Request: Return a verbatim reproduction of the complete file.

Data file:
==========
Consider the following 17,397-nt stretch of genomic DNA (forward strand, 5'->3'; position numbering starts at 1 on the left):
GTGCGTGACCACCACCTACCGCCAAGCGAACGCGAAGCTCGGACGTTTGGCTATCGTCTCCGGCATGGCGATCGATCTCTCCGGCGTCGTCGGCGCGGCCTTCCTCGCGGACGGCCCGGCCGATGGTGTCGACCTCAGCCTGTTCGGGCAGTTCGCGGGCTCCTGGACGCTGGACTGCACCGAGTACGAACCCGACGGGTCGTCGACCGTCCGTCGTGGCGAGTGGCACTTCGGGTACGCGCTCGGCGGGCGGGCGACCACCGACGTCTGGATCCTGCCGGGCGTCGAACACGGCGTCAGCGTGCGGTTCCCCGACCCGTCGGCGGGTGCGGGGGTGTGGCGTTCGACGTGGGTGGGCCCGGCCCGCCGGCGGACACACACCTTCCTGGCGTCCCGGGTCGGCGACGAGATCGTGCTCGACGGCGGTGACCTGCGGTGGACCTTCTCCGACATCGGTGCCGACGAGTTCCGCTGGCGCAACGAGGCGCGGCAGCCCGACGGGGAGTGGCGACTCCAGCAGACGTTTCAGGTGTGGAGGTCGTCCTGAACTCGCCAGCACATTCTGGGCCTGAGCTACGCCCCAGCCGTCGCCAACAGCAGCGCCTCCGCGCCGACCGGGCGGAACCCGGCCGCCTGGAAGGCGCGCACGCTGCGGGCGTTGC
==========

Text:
Consider the following 17,397-nt stretch of genomic DNA (forward strand, 5'->3'; position numbering starts at 1 on the left):
GTGCGTGACCACCACCTACCGCCAAGCGAACGCGAAGCTCGGACGTTTGGCTATCGTCTCCGGCATGGCGATCGATCTCTCCGGCGTCGTCGGCGCGGCCTTCCTCGCGGACGGCCCGGCCGATGGTGTCGACCTCAGCCTGTTCGGGCAGTTCGCGGGCTCCTGGACGCTGGACTGCACCGAGTACGAACCCGACGGGTCGTCGACCGTCCGTCGTGGCGAGTGGCACTTCGGGTACGCGCTCGGCGGGCGGGCGACCACCGACGTCTGGATCCTGCCGGGCGTCGAACACGGCGTCAGCGTGCGGTTCCCCGACCCGTCGGCGGGTGCGGGGGTGTGGCGTTCGACGTGGGTGGGCCCGGCCCGCCGGCGGACACACACCTTCCTGGCGTCCCGGGTCGGCGACGAGATCGTGCTCGACGGCGGTGACCTGCGGTGGACCTTCTCCGACATCGGTGCCGACGAGTTCCGCTGGCGCAACGAGGCGCGGCAGCCCGACGGGGAGTGGCGACTCCAGCAGACGTTTCAGGTGTGGAGGTCGTCCTGAACTCGCCAGCACATTCTGGGCCTGAGCTACGCCCCAGCCGTCGCCAACAGCAGCGCCTCCGCGCCGACCGGGCGGAACCCGGCCGCCTGGAAGGCGCGCACGCTGCGGGCGTTGC